Data center outages are linked to supply chain shortages, according to the annual State of Data Center 2023 report from AFCOM.
AFCOM conducts market research in the IT and data center sectors by surveying their industry members.
The report found that 44 percent of data center operators surveyed suffered an outage because they couldn’t get the necessary parts, while 94 percent said they had faced supply chain issues of one kind or another.
According to Bill Kleyman, program chair for AFCOM, outages caused by supply chains have dramatically increased, with only 25 percent of companies reporting that issue last year.
The majority of issues were found in acquiring IT equipment such as servers and switches, accounting for 59 percent of respondents, while power systems including generators and UPSs covered 51 percent.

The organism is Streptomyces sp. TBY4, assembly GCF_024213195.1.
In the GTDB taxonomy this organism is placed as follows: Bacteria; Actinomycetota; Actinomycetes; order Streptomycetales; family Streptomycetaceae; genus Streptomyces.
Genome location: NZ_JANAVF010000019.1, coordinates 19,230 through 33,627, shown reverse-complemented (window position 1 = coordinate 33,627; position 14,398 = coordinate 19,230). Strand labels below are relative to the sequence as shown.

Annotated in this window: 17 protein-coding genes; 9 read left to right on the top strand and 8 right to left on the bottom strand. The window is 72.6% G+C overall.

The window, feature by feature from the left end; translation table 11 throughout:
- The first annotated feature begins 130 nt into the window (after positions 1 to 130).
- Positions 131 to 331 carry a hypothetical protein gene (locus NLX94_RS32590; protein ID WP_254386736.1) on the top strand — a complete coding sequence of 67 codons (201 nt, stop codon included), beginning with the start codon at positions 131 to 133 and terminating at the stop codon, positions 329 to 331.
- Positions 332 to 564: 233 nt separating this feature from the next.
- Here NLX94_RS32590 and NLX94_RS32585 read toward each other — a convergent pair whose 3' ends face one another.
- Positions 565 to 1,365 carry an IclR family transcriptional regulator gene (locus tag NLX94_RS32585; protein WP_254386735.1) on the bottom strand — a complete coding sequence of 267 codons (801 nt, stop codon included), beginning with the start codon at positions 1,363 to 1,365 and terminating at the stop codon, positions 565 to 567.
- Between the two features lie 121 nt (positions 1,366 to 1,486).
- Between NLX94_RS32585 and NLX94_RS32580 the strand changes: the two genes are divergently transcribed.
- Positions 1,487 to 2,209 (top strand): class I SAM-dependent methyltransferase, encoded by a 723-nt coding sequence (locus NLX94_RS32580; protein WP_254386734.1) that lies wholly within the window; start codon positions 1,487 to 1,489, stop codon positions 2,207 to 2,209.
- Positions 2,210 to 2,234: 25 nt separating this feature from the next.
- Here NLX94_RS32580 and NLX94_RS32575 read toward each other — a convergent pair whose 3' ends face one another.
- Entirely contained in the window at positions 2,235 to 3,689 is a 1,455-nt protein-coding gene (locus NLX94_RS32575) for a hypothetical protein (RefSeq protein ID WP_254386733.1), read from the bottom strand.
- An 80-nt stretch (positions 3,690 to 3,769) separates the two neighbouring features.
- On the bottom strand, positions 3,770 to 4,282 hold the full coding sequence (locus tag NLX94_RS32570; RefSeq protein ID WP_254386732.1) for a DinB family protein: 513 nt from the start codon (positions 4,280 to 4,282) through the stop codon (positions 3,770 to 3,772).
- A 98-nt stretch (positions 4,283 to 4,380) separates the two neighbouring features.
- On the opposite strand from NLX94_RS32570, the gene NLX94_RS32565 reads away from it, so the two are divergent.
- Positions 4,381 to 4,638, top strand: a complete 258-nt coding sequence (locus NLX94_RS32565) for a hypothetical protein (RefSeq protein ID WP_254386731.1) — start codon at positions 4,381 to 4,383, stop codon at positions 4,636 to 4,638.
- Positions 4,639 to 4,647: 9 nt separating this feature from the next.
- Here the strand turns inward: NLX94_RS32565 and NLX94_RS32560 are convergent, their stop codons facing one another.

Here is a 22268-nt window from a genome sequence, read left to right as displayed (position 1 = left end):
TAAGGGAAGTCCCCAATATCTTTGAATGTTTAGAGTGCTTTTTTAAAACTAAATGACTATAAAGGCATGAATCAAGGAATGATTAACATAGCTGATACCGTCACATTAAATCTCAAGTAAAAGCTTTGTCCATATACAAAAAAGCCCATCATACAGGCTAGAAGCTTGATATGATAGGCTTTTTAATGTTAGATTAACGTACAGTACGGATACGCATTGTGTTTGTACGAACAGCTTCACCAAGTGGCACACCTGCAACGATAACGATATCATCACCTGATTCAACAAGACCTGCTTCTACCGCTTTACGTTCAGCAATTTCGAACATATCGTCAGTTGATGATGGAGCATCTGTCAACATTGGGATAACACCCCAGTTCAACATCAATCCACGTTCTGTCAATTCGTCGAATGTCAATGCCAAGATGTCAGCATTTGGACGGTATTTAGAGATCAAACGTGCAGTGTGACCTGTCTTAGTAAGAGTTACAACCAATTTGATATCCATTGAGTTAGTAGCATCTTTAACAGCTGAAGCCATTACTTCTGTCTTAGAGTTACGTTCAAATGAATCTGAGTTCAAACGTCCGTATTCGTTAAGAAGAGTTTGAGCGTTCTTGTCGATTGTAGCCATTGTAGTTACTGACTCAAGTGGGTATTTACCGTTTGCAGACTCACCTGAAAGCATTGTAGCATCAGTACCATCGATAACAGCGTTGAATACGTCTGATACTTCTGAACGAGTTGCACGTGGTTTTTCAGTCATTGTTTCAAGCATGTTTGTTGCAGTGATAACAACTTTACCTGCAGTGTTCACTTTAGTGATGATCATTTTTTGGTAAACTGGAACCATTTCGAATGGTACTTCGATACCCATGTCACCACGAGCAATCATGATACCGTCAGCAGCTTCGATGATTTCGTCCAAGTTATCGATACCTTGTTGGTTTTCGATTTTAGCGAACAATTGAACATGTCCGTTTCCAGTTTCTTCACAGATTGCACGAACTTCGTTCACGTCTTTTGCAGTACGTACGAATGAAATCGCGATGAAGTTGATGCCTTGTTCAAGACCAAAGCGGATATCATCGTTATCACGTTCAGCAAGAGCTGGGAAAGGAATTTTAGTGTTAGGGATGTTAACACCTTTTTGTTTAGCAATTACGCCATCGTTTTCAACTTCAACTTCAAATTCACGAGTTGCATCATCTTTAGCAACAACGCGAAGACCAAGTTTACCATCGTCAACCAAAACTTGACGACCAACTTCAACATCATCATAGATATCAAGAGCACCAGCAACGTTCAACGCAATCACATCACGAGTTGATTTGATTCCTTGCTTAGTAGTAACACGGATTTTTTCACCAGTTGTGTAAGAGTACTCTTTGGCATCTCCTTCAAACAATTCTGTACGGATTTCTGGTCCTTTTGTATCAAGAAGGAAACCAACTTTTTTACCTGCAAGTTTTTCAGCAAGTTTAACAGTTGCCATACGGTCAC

With demand for data centers continuing to be high and global construction and development projects underway, as found in research by CBRE, it is unsurprising that supply chain restrictions are ongoing.
“I think we are realizing just how fragile the supply chain really is. The demand is just huge. So a lot of these manufacturers simply trying to catch up to what the requests are. The pandemic really was an accelerator. And now we're trying to sort of dig out from the supply chain issues,” Kleyman said.
Kleyman added that the problem is more notable in hyperscale data centers than in colocation or enterprise facilities as they are more willing to extend the lifespan of their equipment.
Kleyman’s advice, going forward, is for companies to stockpile critical parts where possible, consider using recycled IT equipment, and source from multiple vendors.
Uptime Institute’s June 2022 Outage Analysis found that outages were lasting longer and costing more than previously, though noted that frequency hadn’t increased.
2023 has already been witness to several data center outages. Hospitals in Australia, the US, and New Zealand have been affected, while several other data centers have faced outages after fires broke out including the Paris’ Global Switch data center, a Digital Realty facility in California, and a data center in Nigeria.